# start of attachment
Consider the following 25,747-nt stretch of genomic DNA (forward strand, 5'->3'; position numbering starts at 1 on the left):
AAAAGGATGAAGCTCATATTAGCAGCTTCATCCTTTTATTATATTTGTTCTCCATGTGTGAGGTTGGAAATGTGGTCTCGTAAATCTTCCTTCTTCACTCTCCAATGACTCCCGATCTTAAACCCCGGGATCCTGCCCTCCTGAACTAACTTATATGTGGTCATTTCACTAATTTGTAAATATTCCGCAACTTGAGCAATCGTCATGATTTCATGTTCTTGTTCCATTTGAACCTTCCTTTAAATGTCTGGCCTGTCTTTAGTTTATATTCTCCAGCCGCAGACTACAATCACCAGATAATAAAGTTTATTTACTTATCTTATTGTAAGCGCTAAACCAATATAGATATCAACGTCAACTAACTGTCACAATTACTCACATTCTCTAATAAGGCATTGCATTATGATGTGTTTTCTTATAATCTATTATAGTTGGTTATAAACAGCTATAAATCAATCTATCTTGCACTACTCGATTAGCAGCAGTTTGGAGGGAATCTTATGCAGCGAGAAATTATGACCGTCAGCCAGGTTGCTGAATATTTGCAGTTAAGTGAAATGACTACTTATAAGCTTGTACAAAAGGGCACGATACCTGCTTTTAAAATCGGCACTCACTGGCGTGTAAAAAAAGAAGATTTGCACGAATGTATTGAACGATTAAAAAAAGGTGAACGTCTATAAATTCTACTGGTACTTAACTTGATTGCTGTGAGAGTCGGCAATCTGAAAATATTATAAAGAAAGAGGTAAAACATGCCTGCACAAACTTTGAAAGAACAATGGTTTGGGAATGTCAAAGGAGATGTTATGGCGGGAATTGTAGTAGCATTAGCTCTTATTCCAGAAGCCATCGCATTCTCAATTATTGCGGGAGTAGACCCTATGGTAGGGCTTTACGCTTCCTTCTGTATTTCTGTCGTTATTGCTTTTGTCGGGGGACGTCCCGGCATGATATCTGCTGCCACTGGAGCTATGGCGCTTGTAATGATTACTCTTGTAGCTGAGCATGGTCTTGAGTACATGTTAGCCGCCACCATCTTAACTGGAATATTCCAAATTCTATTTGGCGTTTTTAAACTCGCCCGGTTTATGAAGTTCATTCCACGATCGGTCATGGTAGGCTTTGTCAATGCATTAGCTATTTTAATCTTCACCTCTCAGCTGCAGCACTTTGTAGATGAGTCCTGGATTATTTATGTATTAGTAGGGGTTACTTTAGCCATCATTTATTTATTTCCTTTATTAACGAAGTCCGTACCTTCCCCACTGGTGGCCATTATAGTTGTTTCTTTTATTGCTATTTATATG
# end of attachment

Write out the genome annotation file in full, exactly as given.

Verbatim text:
Consider the following 25,747-nt stretch of genomic DNA (forward strand, 5'->3'; position numbering starts at 1 on the left):
AAAAGGATGAAGCTCATATTAGCAGCTTCATCCTTTTATTATATTTGTTCTCCATGTGTGAGGTTGGAAATGTGGTCTCGTAAATCTTCCTTCTTCACTCTCCAATGACTCCCGATCTTAAACCCCGGGATCCTGCCCTCCTGAACTAACTTATATGTGGTCATTTCACTAATTTGTAAATATTCCGCAACTTGAGCAATCGTCATGATTTCATGTTCTTGTTCCATTTGAACCTTCCTTTAAATGTCTGGCCTGTCTTTAGTTTATATTCTCCAGCCGCAGACTACAATCACCAGATAATAAAGTTTATTTACTTATCTTATTGTAAGCGCTAAACCAATATAGATATCAACGTCAACTAACTGTCACAATTACTCACATTCTCTAATAAGGCATTGCATTATGATGTGTTTTCTTATAATCTATTATAGTTGGTTATAAACAGCTATAAATCAATCTATCTTGCACTACTCGATTAGCAGCAGTTTGGAGGGAATCTTATGCAGCGAGAAATTATGACCGTCAGCCAGGTTGCTGAATATTTGCAGTTAAGTGAAATGACTACTTATAAGCTTGTACAAAAGGGCACGATACCTGCTTTTAAAATCGGCACTCACTGGCGTGTAAAAAAAGAAGATTTGCACGAATGTATTGAACGATTAAAAAAAGGTGAACGTCTATAAATTCTACTGGTACTTAACTTGATTGCTGTGAGAGTCGGCAATCTGAAAATATTATAAAGAAAGAGGTAAAACATGCCTGCACAAACTTTGAAAGAACAATGGTTTGGGAATGTCAAAGGAGATGTTATGGCGGGAATTGTAGTAGCATTAGCTCTTATTCCAGAAGCCATCGCATTCTCAATTATTGCGGGAGTAGACCCTATGGTAGGGCTTTACGCTTCCTTCTGTATTTCTGTCGTTATTGCTTTTGTCGGGGGACGTCCCGGCATGATATCTGCTGCCACTGGAGCTATGGCGCTTGTAATGATTACTCTTGTAGCTGAGCATGGTCTTGAGTACATGTTAGCCGCCACCATCTTAACTGGAATATTCCAAATTCTATTTGGCGTTTTTAAACTCGCCCGGTTTATGAAGTTCATTCCACGATCGGTCATGGTAGGCTTTGTCAATGCATTAGCTATTTTAATCTTCACCTCTCAGCTGCAGCACTTTGTAGATGAGTCCTGGATTATTTATGTATTAGTAGGGGTTACTTTAGCCATCATTTATTTATTTCCTTTATTAACGAAGTCCGTACCTTCCCCACTGGTGGCCATTATAGTTGTTTCTTTTATTGCTATTTATATG